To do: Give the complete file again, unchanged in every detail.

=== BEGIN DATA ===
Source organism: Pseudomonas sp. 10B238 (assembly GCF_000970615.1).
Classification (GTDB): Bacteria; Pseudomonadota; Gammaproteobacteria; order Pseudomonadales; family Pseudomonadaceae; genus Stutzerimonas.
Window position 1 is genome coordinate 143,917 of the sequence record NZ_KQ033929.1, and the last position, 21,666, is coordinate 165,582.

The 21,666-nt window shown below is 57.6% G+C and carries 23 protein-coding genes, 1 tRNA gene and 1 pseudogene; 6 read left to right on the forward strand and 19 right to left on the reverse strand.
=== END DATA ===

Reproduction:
Source organism: Pseudomonas sp. 10B238 (assembly GCF_000970615.1).
Classification (GTDB): Bacteria; Pseudomonadota; Gammaproteobacteria; order Pseudomonadales; family Pseudomonadaceae; genus Stutzerimonas.
Window position 1 is genome coordinate 143,917 of the sequence record NZ_KQ033929.1, and the last position, 21,666, is coordinate 165,582.

The 21,666-nt window shown below is 57.6% G+C and carries 23 protein-coding genes, 1 tRNA gene and 1 pseudogene; 6 read left to right on the forward strand and 19 right to left on the reverse strand.